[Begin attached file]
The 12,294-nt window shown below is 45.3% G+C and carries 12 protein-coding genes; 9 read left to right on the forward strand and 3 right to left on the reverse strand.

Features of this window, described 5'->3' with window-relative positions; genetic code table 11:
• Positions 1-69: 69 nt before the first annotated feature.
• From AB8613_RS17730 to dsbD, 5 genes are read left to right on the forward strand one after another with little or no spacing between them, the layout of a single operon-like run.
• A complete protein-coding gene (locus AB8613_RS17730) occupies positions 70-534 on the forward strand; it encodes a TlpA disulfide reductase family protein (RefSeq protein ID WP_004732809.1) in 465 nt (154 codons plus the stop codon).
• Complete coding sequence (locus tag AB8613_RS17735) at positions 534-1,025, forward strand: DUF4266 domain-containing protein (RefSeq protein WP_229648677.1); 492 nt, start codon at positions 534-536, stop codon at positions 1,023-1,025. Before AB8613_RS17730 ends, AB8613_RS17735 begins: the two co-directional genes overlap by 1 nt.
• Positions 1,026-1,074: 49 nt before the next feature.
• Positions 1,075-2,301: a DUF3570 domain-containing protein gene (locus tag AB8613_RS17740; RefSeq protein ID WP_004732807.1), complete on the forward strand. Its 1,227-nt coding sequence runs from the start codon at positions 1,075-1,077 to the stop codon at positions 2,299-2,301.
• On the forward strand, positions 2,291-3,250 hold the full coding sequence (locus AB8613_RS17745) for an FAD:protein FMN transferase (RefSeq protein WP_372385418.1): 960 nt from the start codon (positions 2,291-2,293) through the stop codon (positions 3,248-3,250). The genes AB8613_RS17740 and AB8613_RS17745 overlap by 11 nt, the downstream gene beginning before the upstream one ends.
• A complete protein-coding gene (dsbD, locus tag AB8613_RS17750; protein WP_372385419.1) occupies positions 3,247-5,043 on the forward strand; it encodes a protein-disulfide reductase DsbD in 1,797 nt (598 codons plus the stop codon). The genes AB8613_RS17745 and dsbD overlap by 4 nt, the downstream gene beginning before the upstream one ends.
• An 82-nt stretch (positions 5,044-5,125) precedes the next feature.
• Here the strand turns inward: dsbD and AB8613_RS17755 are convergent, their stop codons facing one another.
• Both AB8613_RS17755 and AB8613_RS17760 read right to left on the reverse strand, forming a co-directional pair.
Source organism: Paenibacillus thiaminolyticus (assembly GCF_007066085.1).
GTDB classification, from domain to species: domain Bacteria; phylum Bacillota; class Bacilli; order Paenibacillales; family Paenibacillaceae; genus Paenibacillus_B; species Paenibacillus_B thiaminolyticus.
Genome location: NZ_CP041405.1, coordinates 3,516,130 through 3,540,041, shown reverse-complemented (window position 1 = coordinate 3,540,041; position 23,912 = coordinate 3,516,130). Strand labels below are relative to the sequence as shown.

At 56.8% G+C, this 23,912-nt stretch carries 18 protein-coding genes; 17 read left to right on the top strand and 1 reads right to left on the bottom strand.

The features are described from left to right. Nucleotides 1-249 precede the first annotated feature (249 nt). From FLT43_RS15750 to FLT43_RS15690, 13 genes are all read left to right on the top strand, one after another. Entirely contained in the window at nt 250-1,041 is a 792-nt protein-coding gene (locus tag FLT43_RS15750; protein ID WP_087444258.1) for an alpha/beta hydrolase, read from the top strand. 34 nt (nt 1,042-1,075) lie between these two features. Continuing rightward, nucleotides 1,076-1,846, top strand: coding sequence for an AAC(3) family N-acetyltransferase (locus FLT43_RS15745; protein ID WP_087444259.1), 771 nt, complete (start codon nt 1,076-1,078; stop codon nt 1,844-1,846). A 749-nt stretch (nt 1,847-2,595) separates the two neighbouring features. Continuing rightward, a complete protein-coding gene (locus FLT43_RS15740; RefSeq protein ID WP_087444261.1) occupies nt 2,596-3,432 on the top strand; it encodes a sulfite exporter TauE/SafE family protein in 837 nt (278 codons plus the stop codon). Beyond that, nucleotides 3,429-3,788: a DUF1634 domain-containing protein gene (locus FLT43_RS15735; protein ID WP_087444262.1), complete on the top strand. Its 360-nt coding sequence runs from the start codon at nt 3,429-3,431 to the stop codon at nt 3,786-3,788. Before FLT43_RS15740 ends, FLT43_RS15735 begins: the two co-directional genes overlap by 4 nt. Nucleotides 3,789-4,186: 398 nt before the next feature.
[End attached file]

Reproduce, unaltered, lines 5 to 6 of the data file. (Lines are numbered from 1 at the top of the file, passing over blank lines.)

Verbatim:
• A complete protein-coding gene (locus AB8613_RS17730) occupies positions 70-534 on the forward strand; it encodes a TlpA disulfide reductase family protein (RefSeq protein ID WP_004732809.1) in 465 nt (154 codons plus the stop codon).
• Complete coding sequence (locus tag AB8613_RS17735) at positions 534-1,025, forward strand: DUF4266 domain-containing protein (RefSeq protein WP_229648677.1); 492 nt, start codon at positions 534-536, stop codon at positions 1,023-1,025. Before AB8613_RS17730 ends, AB8613_RS17735 begins: the two co-directional genes overlap by 1 nt.